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Ancient Papyrus Containing Fragment of the Gospel of John Found on Sale on eBay for $99

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posted on Nov, 22 2015 @ 11:35 AM
You never know what will show up on eBay. In this case, a professor of early Christianity at the University of Texas, Geoffrey Smith, stumbled upon a listing for a credit card sized fragment of papyrus which he preliminarily dates to the 3rd or 4th century CE. On one side of the papyrus are six lines of the Gospel of John from the Greek New Testament and on the reverse, an unidentified Christian text.

The starting bid? $99.

New York Times - Greek New Testament Papyrus Is Discovered on eBay

Greek New Testament papyri are among the oldest and rarest traces of Christian scripture. Only about 130 have been recognized by the Institute for New Testament Textual Research in Münster, Germany, which registers New Testament manuscripts of all types and oversees the effort to reconstruct the Greek initial text from surviving variants.

They are also a new entry into the growing — and, many scholars say, ethically questionable — online marketplace in ancient papyri.

“History doesn’t belong to one person,” said Brice C. Jones, a papyrus expert who tracks online sales, and who wrote about the eBay listing on his blog the same day Dr. Smith noticed it, inadvertently sending bids shooting up.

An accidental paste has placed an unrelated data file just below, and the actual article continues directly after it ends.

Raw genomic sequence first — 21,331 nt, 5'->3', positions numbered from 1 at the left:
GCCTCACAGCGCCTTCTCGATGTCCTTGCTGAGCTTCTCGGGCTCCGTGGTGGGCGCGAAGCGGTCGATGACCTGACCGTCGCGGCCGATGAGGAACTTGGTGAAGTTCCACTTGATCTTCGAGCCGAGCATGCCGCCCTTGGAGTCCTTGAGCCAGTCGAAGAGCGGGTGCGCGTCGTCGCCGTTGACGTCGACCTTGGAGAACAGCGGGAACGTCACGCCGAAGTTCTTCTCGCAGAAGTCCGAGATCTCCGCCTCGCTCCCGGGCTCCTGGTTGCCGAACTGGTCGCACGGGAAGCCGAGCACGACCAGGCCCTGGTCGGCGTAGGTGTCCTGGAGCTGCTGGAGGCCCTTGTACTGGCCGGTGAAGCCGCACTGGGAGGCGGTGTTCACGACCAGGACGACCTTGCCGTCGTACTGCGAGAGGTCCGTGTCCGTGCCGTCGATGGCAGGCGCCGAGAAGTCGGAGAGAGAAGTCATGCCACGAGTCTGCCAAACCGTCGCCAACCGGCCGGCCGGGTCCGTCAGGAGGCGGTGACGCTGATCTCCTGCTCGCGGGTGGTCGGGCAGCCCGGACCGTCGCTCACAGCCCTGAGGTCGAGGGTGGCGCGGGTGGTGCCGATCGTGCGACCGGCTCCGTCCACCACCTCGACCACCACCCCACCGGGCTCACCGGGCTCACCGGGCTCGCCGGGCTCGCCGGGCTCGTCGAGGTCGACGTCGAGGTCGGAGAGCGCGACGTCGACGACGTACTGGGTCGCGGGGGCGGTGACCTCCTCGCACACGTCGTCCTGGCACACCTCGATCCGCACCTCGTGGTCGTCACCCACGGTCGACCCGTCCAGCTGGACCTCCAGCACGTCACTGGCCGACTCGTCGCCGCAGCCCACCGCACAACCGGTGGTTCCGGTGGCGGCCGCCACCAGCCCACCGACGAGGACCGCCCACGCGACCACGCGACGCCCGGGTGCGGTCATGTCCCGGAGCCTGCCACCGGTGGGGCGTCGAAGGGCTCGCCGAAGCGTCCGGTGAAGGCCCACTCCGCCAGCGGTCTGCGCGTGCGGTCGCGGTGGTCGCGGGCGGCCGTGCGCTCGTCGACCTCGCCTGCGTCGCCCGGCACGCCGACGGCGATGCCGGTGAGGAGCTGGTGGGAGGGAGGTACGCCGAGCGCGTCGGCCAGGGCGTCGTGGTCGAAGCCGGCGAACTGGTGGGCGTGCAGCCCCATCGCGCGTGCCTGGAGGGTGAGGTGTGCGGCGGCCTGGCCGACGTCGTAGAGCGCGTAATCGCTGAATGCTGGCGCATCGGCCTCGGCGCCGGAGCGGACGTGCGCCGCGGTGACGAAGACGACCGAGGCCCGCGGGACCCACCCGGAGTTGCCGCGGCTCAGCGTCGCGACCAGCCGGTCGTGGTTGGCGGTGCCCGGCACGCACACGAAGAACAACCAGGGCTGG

“Collectively, globally, it’s ours,” continued Dr. Jones, who also communicated with the seller, who wishes to remain anonymous. “It needs to be available for research, to be put on display.”

While the original provenance of the Gospel of John papyrus is not known, Dr. Smith said that ownership appeared to comply with the Unesco convention, which declares that cultural property legally acquired before 1970 cannot be subject to repatriation claims. (Virtually all papyri come from Egypt.)

Dr. Smith declined to identify the seller. But in the text of the listing copied on Dr. Jones’s blog, the seller said the papyrus had been in the private collection of Harold R. Willoughby, a professor of early Christianity at the University of Chicago who died in 1962.

The seller, who identified himself in the listing as a relative of Mr. Willoughby, told Mr. Smith that he had found the papyrus only recently, after opening a suitcase of Mr. Willoughby’s possessions that he had acquired in 1990 and stashed in his attic.

The fragment, which was encased in glass, “literally fell out of a stack of letters,” the seller said in the listing.

Dr. Smith visited the current owner in New Hampshire and examined the papyrus in person. He remarked that it didn't appear to have suffered recent damage and he's urging the the owner to donate it to a research library.

Many researchers refuse to study artifacts of this nature with good reason — it drives the black market in antiquities. Museums are full of controversial artifacts and proven hoaxes purchased from unscrupulous antiquities dealers and outright forgers. Important ancient sites the world over continue to be looted, often by poor locals who are understandably more concerned with the practical concerns of day to day survival than preserving historical evidence and cultural heritage. Sites and relics are damaged, context is irretrievably lost, provenance is often unobtainable or murky at best and otherwise significant finds wind up in private collections where they'll never be available to researchers.

Smith makes a good point though; there is an abundance of legally owned artifacts from before current laws were in place and some exceptions should be made in these circumstances lest researchers find themselves cutting off their proverbial noses to spite their collective faces.

posted on Nov, 22 2015 @ 06:58 PM
a reply to: theantediluvian

Is there a buyout price? If not, I wonder how high the bid will get!